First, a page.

Monoculture has a new music video out for their song "Eyesore" off last year's album Blueprint for Dysfunction, and the video draws its inspiration from Childish Gambino's "This Is America" and the TV series Black Mirror.
“We wanted to create our own reality-bending visual story that explores gentrification, artistic exploitation, unconscious consumption and more, ultimately suggesting that something — it’s up to the viewer to find out or decide what — is at the root of it all," says Monoculture’s singer, guitarist and flutist Olan Mijana. “In an age of unprecedented noise, short attention spans and prioritization of aesthetic over substance, our music video encourages viewers to examine everything to discover its message.”
Mijana wrote the story line for the video, and Monoculture's drummer Nick Leibold directed and edited it.
Filmed in various locations around Dallas, the video stars Pascale Engla Serp as the woman Mijana calls “Lady Liberty.”
Although the song is short and the lyrics are few and scattered, the song was picked to become a video because of its connection with Mijana’s developing sociopolitical philosophy.
“We picked this song because although I wrote it many years ago with a nascent understanding of gentrification and white flight, I found that it was surprisingly well put," Mijana says, “even in the song’s sparse lyrics — as I began to learn more about the phenomenon.”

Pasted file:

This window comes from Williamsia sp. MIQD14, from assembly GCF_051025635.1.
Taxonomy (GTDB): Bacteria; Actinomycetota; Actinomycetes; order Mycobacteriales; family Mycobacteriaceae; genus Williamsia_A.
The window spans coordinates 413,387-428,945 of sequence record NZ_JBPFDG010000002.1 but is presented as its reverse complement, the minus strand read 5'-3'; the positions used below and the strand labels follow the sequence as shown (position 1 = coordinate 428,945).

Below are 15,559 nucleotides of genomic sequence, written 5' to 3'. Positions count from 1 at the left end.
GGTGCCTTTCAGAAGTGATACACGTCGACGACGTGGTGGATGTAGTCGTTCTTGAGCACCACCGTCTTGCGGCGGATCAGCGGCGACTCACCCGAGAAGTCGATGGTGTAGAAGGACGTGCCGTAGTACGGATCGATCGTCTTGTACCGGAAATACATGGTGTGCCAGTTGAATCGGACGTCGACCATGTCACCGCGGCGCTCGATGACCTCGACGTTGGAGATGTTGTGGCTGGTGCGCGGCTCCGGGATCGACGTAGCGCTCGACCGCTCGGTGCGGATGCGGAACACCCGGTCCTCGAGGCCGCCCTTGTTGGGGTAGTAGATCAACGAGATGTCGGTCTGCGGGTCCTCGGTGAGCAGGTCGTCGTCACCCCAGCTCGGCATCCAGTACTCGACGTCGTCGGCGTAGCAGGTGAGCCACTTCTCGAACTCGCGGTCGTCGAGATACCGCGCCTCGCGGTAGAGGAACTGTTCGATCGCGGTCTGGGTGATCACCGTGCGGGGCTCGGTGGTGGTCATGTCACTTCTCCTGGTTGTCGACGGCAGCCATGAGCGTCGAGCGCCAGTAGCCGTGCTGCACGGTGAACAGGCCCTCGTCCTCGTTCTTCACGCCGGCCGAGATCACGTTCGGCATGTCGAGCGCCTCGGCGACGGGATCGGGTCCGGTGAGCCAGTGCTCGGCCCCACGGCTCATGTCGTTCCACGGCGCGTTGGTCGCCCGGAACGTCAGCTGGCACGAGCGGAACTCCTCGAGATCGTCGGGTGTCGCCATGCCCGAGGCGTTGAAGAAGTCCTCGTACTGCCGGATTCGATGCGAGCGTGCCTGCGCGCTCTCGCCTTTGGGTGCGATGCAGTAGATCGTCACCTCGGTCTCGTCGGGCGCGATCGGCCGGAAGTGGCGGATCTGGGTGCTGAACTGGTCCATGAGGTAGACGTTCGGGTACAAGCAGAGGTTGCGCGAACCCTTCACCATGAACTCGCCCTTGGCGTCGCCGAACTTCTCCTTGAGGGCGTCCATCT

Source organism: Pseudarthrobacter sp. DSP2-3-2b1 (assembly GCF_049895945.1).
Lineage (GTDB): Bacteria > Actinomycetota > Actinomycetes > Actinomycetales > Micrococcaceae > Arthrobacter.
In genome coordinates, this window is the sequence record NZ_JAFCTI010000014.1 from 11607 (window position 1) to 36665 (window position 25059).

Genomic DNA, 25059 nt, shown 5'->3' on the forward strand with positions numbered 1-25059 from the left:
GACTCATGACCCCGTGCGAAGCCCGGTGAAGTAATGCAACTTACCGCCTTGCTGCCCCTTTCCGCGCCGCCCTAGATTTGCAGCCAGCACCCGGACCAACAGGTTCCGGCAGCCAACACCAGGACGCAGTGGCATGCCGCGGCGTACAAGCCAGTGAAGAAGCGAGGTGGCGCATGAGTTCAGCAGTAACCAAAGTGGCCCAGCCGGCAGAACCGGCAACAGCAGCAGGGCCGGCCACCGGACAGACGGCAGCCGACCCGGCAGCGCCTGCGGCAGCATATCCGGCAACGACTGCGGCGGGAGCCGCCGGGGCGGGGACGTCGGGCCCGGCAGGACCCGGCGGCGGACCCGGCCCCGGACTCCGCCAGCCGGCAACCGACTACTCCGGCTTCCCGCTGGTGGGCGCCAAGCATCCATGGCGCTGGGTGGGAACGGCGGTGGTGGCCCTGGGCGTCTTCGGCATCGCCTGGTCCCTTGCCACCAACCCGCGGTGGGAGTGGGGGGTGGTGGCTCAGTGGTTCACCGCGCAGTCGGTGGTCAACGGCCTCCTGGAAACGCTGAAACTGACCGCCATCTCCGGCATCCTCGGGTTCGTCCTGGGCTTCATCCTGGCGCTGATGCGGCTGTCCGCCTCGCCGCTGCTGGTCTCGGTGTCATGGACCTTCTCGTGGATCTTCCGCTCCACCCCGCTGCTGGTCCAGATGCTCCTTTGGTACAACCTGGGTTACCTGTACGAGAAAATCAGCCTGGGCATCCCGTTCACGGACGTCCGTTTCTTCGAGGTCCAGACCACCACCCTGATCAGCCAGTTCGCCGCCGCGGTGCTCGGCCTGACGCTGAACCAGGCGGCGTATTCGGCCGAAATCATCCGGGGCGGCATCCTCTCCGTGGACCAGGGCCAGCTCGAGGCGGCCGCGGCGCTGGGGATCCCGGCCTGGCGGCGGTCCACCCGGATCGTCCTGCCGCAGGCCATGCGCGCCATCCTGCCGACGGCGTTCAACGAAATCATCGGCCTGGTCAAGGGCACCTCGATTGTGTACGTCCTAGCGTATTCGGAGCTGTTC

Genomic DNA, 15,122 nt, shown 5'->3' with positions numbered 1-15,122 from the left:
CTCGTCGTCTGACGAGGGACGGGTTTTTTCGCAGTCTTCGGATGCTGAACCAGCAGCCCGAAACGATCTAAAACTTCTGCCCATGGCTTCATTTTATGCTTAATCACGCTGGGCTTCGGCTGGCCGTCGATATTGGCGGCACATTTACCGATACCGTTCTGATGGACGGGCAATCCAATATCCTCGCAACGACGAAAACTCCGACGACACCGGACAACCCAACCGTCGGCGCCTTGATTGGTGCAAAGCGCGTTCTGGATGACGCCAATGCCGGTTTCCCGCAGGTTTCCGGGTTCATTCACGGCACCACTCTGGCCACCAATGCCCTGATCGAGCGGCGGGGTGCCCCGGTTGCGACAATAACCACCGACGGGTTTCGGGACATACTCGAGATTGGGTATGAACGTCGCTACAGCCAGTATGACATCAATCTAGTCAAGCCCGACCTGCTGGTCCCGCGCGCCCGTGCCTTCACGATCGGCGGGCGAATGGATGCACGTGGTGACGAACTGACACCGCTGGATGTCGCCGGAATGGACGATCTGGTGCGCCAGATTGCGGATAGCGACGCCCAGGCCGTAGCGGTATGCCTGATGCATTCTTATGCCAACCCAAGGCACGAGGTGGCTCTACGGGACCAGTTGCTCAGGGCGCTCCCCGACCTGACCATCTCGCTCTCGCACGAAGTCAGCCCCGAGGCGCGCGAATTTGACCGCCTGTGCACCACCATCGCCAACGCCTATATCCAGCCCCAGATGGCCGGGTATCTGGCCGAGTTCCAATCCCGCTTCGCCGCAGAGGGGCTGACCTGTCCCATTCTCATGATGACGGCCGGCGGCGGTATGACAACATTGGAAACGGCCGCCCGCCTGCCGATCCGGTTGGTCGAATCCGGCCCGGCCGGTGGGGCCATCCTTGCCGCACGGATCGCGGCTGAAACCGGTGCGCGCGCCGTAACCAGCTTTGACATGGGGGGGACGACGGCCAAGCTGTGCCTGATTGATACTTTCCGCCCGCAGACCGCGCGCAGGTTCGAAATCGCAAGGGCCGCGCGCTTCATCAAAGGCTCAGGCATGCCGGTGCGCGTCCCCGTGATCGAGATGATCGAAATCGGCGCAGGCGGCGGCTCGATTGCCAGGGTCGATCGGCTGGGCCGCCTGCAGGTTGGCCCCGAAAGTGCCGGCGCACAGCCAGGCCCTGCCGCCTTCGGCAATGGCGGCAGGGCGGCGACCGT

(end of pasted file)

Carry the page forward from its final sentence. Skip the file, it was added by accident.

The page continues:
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It might be a bold move for a band to create a video for a song that is not necessarily single-worthy, but Mijana says he wanted to pick a song that was relevant to him politically.
Starting with the video’s opening shot, Black Mirror's influence is immediate as the visual texture reminds the viewer of an old TV screen we are looking at too closely from whatever device we’re using to watch it.
The camera shows Lady Liberty walking across a parking lot and entering a car in which Mijana is handcuffed to the steering wheel. Mijana sings “Too big for those shoes / Outgrowing your road / Sifting through the shit / This land is an eyesore.”
As Lady Liberty placidly strokes the singer’s Afro, he only seems to notice momentarily before singing the remainder of the lyrics: “Living in the grey / Death coming my way / Invincible, yeah / Is this all we’ll know? / Fleeing from those men / Kicking up the dirt / Birthing up your pits / You’re leaving us your mess, yeah.”
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At this point, the video is only halfway through its run time, but the instrumentals provide a soundtrack to Lady Liberty’s pathway through juxtaposed images of urban development and new housing, homelessness and excess, and the exchange of money for goods and services.
Lady Liberty ultimately finds her way into a small performance space where we see an uncuffed Mijana and his bandmates playing for an audience that showers her — not the band — with cash.
Though the video’s message is as cryptic as the song’s lyrics, you leave the experience with a sense of helplessness. The video shows the world moving to the groove of a funky, psych-rock tune while the struggles of so many go either misunderstood or completely overlooked.
“What I came to, and still am unraveling is that gentrification is but a symptom of something deeper," Mijana says about the video’s message. "What that is? You decide based on the video.”